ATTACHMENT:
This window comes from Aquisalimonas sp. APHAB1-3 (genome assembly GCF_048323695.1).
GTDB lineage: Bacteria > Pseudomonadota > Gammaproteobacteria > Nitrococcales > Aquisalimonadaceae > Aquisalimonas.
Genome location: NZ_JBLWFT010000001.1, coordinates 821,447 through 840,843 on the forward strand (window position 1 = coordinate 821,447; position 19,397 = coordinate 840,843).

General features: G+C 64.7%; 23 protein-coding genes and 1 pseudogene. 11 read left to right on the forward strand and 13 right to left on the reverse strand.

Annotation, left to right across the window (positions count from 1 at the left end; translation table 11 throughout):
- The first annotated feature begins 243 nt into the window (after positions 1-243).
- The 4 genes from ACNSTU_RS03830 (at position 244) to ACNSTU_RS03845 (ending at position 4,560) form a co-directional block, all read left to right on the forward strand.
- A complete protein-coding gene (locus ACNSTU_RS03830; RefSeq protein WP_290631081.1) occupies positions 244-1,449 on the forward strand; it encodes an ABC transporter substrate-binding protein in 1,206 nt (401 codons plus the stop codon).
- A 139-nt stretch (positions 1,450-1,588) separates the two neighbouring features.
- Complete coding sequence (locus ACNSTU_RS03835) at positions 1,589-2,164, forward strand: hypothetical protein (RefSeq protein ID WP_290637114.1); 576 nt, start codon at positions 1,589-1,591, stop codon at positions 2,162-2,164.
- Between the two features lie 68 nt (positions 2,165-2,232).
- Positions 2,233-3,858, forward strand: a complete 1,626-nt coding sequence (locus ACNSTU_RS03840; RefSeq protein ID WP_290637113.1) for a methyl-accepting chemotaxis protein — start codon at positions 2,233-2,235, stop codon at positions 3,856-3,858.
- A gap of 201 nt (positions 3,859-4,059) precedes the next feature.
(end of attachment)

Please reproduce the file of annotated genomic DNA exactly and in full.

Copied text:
This window comes from Aquisalimonas sp. APHAB1-3 (genome assembly GCF_048323695.1).
GTDB lineage: Bacteria > Pseudomonadota > Gammaproteobacteria > Nitrococcales > Aquisalimonadaceae > Aquisalimonas.
Genome location: NZ_JBLWFT010000001.1, coordinates 821,447 through 840,843 on the forward strand (window position 1 = coordinate 821,447; position 19,397 = coordinate 840,843).

General features: G+C 64.7%; 23 protein-coding genes and 1 pseudogene. 11 read left to right on the forward strand and 13 right to left on the reverse strand.

Annotation, left to right across the window (positions count from 1 at the left end; translation table 11 throughout):
- The first annotated feature begins 243 nt into the window (after positions 1-243).
- The 4 genes from ACNSTU_RS03830 (at position 244) to ACNSTU_RS03845 (ending at position 4,560) form a co-directional block, all read left to right on the forward strand.
- A complete protein-coding gene (locus ACNSTU_RS03830; RefSeq protein WP_290631081.1) occupies positions 244-1,449 on the forward strand; it encodes an ABC transporter substrate-binding protein in 1,206 nt (401 codons plus the stop codon).
- A 139-nt stretch (positions 1,450-1,588) separates the two neighbouring features.
- Complete coding sequence (locus ACNSTU_RS03835) at positions 1,589-2,164, forward strand: hypothetical protein (RefSeq protein ID WP_290637114.1); 576 nt, start codon at positions 1,589-1,591, stop codon at positions 2,162-2,164.
- Between the two features lie 68 nt (positions 2,165-2,232).
- Positions 2,233-3,858, forward strand: a complete 1,626-nt coding sequence (locus ACNSTU_RS03840; RefSeq protein ID WP_290637113.1) for a methyl-accepting chemotaxis protein — start codon at positions 2,233-2,235, stop codon at positions 3,856-3,858.
- A gap of 201 nt (positions 3,859-4,059) precedes the next feature.